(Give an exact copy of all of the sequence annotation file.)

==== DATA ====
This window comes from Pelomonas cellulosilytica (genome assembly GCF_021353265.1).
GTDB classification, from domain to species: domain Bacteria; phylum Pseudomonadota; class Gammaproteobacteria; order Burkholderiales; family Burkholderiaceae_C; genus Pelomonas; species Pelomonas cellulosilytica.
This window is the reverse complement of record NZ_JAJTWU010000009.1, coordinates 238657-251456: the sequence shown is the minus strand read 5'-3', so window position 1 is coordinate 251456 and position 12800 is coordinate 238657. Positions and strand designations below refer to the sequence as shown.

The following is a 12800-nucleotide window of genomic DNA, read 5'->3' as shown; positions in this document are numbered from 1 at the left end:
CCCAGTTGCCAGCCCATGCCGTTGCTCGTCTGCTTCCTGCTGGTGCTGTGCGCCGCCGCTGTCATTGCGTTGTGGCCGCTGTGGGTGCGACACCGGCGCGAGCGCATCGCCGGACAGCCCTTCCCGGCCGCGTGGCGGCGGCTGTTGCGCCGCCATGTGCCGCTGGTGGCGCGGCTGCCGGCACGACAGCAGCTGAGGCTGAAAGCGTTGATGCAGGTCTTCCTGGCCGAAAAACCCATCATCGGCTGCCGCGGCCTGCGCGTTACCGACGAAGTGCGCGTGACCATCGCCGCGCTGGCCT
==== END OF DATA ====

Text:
This window comes from Pelomonas cellulosilytica (genome assembly GCF_021353265.1).
GTDB classification, from domain to species: domain Bacteria; phylum Pseudomonadota; class Gammaproteobacteria; order Burkholderiales; family Burkholderiaceae_C; genus Pelomonas; species Pelomonas cellulosilytica.
This window is the reverse complement of record NZ_JAJTWU010000009.1, coordinates 238657-251456: the sequence shown is the minus strand read 5'-3', so window position 1 is coordinate 251456 and position 12800 is coordinate 238657. Positions and strand designations below refer to the sequence as shown.

The following is a 12800-nucleotide window of genomic DNA, read 5'->3' as shown; positions in this document are numbered from 1 at the left end:
CCCAGTTGCCAGCCCATGCCGTTGCTCGTCTGCTTCCTGCTGGTGCTGTGCGCCGCCGCTGTCATTGCGTTGTGGCCGCTGTGGGTGCGACACCGGCGCGAGCGCATCGCCGGACAGCCCTTCCCGGCCGCGTGGCGGCGGCTGTTGCGCCGCCATGTGCCGCTGGTGGCGCGGCTGCCGGCACGACAGCAGCTGAGGCTGAAAGCGTTGATGCAGGTCTTCCTGGCCGAAAAACCCATCATCGGCTGCCGCGGCCTGCGCGTTACCGACGAAGTGCGCGTGACCATCGCCGCGCTGGCCT